SILER CITY — The Jordan-Matthews swimming and diving team has a brand new head coach this season. But don’t worry: she’s already plenty familiar with Jennah Fadely, the Jets’ top …
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SILER CITY — The Jordan-Matthews swimming and diving team has a brand new head coach this season. But don’t worry: she’s already plenty familiar with Jennah Fadely, the Jets’ top swimmer.
Well, they’ve binged dozens of movies together, including plenty from the expansive Marvel Cinematic Universe. They’ve played together on the same youth basketball team, bickered over whose turn it was to hold the family tabby cats, Pepper and Ginger, and carpooled together more times than they count.
And, in a very relatable sibling feud they can now laugh about years later, they often found themselves in arguments early on school days when Morgan Fadely started waking up Jennah, her younger sister by five years, at their Siler City home in what she described as “the most obnoxious way possible.”
“I’d come in playing really loud music,” Morgan said, laughing on a joint Zoom call with Jennah last week. “Or I’d try to sit on her and squish her. But now that’s not safe, because she’s stronger than I am.”
So that means the Fadely sisters shared a room, right?
“Nope,” Morgan said. “It was me going out of my way to bother her. Honestly, just me trying to get on her nerves is what caused most of our fights.” (Jennah smiled and nodded, clearly in agreement.)
In all seriousness, though, the Fadely sisters are excited to see what they can accomplish in this winter’s coronavirus-altered NCHSAA swimming and diving season, which officially began Monday.
Considering one of them is a returning senior and All-American who finished half a second short of a gold medal in the 100-yard breaststroke last February at the NCHSAA 1A/2A state championships, the Fadelys have a chance to make some noise. And Jennah, 17, thinks Morgan, 22, could be a big boost in her 2021 state title hopes.
“As my sister, she connects with me better, especially on a mental and emotional level,” Jennah said. “She’s watched me grow up. She knows how I function. She knows the ins and outs of my mind and what I think and how I operate. And I think that’s something really important for a coach.”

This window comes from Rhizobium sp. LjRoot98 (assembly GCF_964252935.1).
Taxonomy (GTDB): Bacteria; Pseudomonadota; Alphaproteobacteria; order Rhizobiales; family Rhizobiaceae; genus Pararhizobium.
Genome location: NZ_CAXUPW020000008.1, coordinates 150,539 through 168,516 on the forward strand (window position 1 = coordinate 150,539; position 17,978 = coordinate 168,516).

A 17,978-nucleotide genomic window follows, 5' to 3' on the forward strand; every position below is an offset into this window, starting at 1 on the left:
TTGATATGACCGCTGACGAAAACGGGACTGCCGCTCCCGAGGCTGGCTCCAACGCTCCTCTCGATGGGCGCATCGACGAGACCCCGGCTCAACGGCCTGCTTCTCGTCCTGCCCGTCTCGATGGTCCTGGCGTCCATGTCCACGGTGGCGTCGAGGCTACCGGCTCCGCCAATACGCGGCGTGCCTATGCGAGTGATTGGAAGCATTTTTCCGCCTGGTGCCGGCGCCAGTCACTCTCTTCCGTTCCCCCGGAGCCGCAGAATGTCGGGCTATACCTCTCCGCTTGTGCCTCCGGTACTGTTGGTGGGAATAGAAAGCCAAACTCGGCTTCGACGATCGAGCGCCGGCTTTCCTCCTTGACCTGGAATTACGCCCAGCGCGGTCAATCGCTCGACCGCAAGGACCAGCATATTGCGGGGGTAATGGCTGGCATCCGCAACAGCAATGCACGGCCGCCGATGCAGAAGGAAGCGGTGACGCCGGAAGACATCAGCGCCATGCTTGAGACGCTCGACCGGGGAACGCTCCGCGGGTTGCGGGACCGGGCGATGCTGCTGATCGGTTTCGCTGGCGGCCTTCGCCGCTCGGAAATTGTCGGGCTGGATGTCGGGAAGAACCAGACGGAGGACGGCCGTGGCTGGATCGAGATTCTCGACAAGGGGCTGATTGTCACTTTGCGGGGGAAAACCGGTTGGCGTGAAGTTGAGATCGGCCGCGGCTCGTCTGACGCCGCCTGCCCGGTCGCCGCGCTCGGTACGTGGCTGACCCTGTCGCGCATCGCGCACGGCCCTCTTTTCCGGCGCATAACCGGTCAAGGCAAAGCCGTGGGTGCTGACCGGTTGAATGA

Morgan has plenty of tangible experience, too. She got hooked on competitive swimming when she was 11 or 12 years old — around the same a 7-year-old Jennah got her start. The impetus for both Fadelys was their father, Lewis, who’d started a local summer swim clinic. Soon enough, casual laps at Bray Park and the Siler City Country Club led to sanctioned club events.
“It just kind of took off: him coaching us and finding teams for us to compete with,” Morgan said.
“I think it made a really big impact on our lives,” Jennah added.
Then, in 2012, when Morgan started high school at Jordan-Matthews and joined the swimming and diving team, Lewis took over as the Jets’ head coach and the Fadelys were wholeheartedly entangled in Chatham County swim culture. Not that any of them minded.
“Before I left for college, we didn’t miss out on seeing each other compete,” Morgan said.
The Fadelys never crossed over on the J-M swim team, as Morgan graduated in the spring of 2016 and Jennah didn’t start high school until the following fall. But Lewis, who also serves on the Siler City Board of Commissioners, didn’t mind bridging the one-year gap. He coached the Jets seven years in total.
“No matter the generation, whether it’s me or Morgan or Jennah, swimming teaches the same core values: discipline, determination, work ethic,” he said in a phone interview. “And delayed gratification — you’ve got to do it for a long time to see results.”
As much as he enjoyed coaching, though, this summer felt like the right time for a change. Lewis had gotten increasingly involved in officiating meets, too, and it was a lot to balance. The idea of kicking back as a relatively stress-free parent and spectator for Jennah’s senior year wasn’t too bad either.
Plus, he had a natural successor: Morgan, who graduated from UNC-Greensboro in 2020 with a major in social studies education and just so happened to land a first-year teaching job at her alma mater.
“I love swimming,” Morgan said. “We’re a swimming family. And I knew (the job) was a lot on him. But I didn’t want any of the kids, especially Jennah, to miss out on a season.”
Jordan-Matthews has a smaller team than usual this season — just three total swimmers, Jennah included — but the Fadelys are still optimistic for individual growth. Morgan has focused heavily on weight training for the Jets, which she sees as crucial to improving strength and, as a result, times.
And Jennah, working with her second family member in charge in as many years, is ready to get to work.
Unlike those loud, early-morning wake-ups and cat-related scuffles of old, she knows any challenge Morgan throws at her now is in good sisterly faith.